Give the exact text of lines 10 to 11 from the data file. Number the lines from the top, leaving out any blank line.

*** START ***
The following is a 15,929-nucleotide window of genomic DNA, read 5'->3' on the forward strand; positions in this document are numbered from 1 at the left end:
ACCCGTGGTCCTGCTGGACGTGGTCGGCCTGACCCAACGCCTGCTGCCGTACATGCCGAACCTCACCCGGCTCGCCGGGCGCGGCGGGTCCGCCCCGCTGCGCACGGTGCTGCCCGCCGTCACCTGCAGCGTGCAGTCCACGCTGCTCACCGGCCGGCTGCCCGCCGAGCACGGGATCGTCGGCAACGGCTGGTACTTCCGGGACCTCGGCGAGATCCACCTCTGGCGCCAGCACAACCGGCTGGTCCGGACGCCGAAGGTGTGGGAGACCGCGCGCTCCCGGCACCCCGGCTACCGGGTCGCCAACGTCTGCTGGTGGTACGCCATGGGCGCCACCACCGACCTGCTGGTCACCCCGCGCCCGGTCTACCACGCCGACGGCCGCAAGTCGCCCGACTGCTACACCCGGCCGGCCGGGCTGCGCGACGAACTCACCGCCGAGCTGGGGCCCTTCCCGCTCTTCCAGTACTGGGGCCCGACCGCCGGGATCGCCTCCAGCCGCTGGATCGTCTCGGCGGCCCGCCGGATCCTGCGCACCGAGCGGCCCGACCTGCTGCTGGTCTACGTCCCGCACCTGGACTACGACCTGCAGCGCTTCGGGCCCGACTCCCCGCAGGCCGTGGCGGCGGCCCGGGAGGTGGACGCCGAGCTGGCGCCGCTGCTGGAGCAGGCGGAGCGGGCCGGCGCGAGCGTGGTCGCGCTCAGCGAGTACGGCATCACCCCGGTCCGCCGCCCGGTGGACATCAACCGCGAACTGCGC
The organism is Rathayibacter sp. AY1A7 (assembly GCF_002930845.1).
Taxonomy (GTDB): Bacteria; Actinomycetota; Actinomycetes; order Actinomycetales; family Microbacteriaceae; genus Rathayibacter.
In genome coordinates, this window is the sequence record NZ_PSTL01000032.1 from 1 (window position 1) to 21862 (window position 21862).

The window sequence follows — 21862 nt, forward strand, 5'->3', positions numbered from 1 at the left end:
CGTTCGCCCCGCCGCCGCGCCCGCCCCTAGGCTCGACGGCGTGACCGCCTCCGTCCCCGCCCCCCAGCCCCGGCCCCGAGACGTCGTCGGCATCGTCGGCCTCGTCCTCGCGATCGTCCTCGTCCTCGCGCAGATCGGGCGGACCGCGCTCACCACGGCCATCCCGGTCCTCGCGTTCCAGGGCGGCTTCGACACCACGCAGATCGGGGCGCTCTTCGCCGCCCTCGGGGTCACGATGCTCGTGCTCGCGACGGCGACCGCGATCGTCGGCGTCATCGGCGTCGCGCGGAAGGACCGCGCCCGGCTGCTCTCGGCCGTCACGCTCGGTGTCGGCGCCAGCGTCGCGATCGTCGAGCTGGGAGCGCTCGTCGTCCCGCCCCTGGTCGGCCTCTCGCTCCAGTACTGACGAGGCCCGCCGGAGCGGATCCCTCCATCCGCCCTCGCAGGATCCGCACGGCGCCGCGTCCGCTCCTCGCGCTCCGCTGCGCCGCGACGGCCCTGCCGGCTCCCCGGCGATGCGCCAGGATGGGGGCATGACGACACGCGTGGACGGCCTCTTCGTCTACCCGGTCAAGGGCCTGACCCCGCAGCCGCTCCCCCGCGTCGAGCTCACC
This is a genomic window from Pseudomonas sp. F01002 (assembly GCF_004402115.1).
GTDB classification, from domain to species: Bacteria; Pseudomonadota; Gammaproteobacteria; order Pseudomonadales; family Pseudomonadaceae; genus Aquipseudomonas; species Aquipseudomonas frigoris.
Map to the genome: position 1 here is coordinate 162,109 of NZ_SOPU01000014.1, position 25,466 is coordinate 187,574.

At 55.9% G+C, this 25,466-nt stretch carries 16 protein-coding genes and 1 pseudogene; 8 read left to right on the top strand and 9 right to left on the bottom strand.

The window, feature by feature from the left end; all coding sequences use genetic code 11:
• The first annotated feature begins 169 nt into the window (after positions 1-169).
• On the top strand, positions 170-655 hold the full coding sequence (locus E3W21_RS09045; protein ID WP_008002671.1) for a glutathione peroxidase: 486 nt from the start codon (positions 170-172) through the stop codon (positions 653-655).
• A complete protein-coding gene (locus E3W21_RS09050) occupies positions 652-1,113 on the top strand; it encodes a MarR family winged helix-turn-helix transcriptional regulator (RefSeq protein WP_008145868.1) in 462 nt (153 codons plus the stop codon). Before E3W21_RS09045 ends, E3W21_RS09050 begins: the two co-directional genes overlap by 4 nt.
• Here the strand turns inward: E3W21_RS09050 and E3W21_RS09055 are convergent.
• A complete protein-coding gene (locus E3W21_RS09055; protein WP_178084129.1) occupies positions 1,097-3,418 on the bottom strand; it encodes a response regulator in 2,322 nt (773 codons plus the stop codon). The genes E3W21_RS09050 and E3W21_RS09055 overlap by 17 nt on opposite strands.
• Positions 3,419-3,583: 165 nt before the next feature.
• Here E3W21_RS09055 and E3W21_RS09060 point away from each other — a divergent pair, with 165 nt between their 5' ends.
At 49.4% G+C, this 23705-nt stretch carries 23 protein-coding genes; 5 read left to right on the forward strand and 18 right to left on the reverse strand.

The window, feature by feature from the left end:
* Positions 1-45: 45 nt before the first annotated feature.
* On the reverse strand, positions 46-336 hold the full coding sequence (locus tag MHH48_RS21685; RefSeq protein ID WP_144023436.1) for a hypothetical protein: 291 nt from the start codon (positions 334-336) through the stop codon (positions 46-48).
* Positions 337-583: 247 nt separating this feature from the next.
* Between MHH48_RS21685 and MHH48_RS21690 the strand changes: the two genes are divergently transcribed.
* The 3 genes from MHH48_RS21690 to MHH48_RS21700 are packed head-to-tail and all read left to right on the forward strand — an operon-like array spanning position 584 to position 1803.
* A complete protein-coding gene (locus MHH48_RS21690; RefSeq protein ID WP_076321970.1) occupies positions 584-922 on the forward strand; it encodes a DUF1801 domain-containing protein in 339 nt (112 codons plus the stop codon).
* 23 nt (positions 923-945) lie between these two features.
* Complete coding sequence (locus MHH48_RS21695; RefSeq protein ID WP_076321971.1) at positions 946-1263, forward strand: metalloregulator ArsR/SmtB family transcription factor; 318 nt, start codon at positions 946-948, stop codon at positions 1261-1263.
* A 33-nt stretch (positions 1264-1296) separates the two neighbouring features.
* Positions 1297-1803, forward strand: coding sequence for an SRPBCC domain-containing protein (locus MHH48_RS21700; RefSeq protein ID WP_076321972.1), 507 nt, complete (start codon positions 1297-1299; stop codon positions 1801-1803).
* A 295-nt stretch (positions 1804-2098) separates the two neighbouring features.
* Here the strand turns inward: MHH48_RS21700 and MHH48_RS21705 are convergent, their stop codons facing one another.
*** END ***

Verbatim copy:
Map to the genome: position 1 here is coordinate 162,109 of NZ_SOPU01000014.1, position 25,466 is coordinate 187,574.

At 55.9% G+C, this 25,466-nt stretch carries 16 protein-coding genes and 1 pseudogene; 8 read left to right on the top strand and 9 right to left on the bottom strand.